To gain new insights on mechanisms of language change and diversification, the work presented in this thesis investigates theoretical issues in historical linguistics from a novel, transdisciplinary perspective combining psycholinguistics, computational cognitive modelling, and multi-agent simulations. The thesis lays the foundations for a long-term research program which aims to develop a theoretical framework built on the notion of balance, serving as the central reference point in interpreting comparative linguistic patterns. The most significant contribution of the thesis is the identification of a previously undetected cognitive bias in bilingual lexical selection which can lead to unbalanced pattterns stemming from rapid lexical divergence.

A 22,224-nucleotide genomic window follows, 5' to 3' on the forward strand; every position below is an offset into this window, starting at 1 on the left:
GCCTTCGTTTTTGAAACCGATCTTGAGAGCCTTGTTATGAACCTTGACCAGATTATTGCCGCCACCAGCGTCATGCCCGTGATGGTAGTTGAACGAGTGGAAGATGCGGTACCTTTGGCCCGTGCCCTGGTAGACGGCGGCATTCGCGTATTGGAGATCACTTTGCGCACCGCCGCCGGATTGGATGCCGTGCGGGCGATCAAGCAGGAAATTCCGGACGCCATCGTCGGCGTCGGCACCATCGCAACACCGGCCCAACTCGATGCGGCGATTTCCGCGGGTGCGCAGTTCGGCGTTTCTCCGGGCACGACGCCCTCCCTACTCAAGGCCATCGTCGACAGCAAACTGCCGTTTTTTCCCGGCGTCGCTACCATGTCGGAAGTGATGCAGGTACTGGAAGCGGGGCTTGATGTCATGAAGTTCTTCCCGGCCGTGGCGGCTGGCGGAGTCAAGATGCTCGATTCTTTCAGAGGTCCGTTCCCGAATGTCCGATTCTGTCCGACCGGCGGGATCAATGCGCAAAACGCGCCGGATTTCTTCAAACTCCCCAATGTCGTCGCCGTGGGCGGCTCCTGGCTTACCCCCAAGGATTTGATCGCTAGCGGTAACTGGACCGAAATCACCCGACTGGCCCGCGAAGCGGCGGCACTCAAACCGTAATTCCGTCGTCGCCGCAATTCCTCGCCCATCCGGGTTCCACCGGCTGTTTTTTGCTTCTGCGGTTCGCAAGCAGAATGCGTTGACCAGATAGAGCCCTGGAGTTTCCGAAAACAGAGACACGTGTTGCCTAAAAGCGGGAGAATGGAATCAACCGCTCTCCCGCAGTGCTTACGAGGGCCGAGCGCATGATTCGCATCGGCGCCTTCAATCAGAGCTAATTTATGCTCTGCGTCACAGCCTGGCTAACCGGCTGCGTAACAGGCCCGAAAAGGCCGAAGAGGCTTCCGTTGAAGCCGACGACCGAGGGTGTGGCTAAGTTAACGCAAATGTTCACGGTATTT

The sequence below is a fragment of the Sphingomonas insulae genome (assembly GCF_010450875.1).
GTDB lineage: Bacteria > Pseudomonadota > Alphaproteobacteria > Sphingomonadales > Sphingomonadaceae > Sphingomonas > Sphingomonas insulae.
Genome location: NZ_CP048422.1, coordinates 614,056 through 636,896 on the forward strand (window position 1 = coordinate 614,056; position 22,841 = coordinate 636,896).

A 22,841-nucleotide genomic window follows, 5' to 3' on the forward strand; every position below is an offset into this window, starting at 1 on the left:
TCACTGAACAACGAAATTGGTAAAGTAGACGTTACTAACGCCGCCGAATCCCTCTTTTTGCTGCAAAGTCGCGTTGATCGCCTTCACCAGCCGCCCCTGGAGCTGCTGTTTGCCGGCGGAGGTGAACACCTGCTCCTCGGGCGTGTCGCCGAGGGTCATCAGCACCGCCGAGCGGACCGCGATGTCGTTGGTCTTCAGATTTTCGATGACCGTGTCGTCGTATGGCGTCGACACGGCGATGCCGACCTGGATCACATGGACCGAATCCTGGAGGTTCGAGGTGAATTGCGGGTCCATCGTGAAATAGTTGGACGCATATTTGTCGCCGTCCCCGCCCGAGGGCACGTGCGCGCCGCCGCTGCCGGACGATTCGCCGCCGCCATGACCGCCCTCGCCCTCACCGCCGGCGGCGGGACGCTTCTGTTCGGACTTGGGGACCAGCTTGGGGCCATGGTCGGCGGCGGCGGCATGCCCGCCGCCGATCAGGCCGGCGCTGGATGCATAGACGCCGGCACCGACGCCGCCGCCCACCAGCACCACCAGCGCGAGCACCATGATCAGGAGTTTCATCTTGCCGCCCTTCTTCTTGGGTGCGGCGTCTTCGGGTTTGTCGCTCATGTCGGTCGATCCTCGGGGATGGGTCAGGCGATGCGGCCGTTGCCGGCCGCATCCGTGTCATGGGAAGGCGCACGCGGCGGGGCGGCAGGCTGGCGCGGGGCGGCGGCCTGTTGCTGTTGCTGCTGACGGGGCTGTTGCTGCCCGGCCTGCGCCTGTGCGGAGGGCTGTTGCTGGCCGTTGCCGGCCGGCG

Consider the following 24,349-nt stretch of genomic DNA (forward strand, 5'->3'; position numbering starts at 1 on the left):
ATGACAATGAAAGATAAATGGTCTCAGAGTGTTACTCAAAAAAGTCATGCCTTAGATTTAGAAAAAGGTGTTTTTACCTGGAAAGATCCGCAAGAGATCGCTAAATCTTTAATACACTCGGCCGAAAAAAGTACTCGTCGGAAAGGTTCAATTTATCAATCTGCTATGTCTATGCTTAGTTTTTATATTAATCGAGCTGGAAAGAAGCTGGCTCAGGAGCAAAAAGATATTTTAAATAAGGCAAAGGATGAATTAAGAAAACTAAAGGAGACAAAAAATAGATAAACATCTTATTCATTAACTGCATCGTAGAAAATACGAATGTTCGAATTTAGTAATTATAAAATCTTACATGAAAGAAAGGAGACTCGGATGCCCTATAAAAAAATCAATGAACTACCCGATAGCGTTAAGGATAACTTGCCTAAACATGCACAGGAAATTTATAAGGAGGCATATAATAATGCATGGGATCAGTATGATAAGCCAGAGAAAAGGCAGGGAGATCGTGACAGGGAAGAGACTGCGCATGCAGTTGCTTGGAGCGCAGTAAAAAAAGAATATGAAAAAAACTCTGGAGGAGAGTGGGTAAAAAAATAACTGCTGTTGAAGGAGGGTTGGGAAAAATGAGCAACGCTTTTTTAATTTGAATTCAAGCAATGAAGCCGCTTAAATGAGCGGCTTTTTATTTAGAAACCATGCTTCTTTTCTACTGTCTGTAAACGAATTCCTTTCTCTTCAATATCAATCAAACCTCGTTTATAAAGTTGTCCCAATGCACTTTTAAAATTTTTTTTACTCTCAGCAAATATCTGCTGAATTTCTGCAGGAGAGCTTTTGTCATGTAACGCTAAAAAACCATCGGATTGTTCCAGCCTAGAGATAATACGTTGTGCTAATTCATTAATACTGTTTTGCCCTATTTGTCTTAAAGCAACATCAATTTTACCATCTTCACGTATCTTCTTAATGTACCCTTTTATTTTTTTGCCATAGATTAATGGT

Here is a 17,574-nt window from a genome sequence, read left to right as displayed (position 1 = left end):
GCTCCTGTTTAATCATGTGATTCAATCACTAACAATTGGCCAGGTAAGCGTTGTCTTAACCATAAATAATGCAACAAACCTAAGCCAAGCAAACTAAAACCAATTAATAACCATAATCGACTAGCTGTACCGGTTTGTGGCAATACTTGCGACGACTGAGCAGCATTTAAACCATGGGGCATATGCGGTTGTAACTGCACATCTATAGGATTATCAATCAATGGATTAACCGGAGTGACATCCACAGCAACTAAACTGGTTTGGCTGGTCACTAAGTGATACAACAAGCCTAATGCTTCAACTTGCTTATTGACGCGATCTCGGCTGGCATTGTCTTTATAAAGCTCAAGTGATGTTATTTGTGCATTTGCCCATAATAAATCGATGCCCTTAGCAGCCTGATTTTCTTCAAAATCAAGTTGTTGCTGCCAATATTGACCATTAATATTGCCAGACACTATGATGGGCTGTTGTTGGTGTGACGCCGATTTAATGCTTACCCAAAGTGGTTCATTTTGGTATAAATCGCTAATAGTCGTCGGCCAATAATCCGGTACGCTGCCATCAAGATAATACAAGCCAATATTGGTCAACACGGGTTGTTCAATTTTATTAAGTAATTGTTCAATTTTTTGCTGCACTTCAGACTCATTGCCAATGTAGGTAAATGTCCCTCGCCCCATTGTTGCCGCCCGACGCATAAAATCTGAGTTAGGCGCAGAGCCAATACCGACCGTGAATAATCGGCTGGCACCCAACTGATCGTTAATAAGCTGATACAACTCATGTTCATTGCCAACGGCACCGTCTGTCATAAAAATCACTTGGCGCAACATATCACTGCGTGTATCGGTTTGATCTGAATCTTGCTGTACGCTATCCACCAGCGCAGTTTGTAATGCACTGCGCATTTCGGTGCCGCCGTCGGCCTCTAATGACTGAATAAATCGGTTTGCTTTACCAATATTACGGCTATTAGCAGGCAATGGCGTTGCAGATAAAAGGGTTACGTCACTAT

|Qualification||Doctor of Philosophy|
|Award date||28 Feb 2020|
|Publication status||Unpublished - 2019|